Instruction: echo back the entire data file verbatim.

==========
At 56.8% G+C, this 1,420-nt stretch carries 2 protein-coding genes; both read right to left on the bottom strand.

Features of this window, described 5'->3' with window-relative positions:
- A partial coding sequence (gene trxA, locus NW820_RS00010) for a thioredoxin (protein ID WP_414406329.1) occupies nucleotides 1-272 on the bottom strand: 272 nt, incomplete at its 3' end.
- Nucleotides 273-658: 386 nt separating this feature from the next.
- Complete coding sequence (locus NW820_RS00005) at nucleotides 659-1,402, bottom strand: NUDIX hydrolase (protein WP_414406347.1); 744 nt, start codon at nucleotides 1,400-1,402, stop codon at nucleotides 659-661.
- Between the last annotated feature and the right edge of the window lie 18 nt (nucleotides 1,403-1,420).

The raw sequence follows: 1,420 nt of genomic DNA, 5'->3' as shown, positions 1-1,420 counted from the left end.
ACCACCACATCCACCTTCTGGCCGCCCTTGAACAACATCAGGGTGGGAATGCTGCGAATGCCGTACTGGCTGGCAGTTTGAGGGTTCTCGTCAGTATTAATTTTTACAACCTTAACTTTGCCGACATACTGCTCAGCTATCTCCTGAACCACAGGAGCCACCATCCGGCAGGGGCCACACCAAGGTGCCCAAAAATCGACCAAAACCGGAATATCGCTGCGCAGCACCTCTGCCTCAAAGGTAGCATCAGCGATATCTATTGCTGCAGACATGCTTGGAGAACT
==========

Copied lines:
At 56.8% G+C, this 1,420-nt stretch carries 2 protein-coding genes; both read right to left on the bottom strand.

Features of this window, described 5'->3' with window-relative positions:
- A partial coding sequence (gene trxA, locus NW820_RS00010) for a thioredoxin (protein ID WP_414406329.1) occupies nucleotides 1-272 on the bottom strand: 272 nt, incomplete at its 3' end.
- Nucleotides 273-658: 386 nt separating this feature from the next.
- Complete coding sequence (locus NW820_RS00005) at nucleotides 659-1,402, bottom strand: NUDIX hydrolase (protein WP_414406347.1); 744 nt, start codon at nucleotides 1,400-1,402, stop codon at nucleotides 659-661.
- Between the last annotated feature and the right edge of the window lie 18 nt (nucleotides 1,403-1,420).

The raw sequence follows: 1,420 nt of genomic DNA, 5'->3' as shown, positions 1-1,420 counted from the left end.
ACCACCACATCCACCTTCTGGCCGCCCTTGAACAACATCAGGGTGGGAATGCTGCGAATGCCGTACTGGCTGGCAGTTTGAGGGTTCTCGTCAGTATTAATTTTTACAACCTTAACTTTGCCGACATACTGCTCAGCTATCTCCTGAACCACAGGAGCCACCATCCGGCAGGGGCCACACCAAGGTGCCCAAAAATCGACCAAAACCGGAATATCGCTGCGCAGCACCTCTGCCTCAAAGGTAGCATCAGCGATATCTATTGCTGCAGACATGCTTGGAGAACT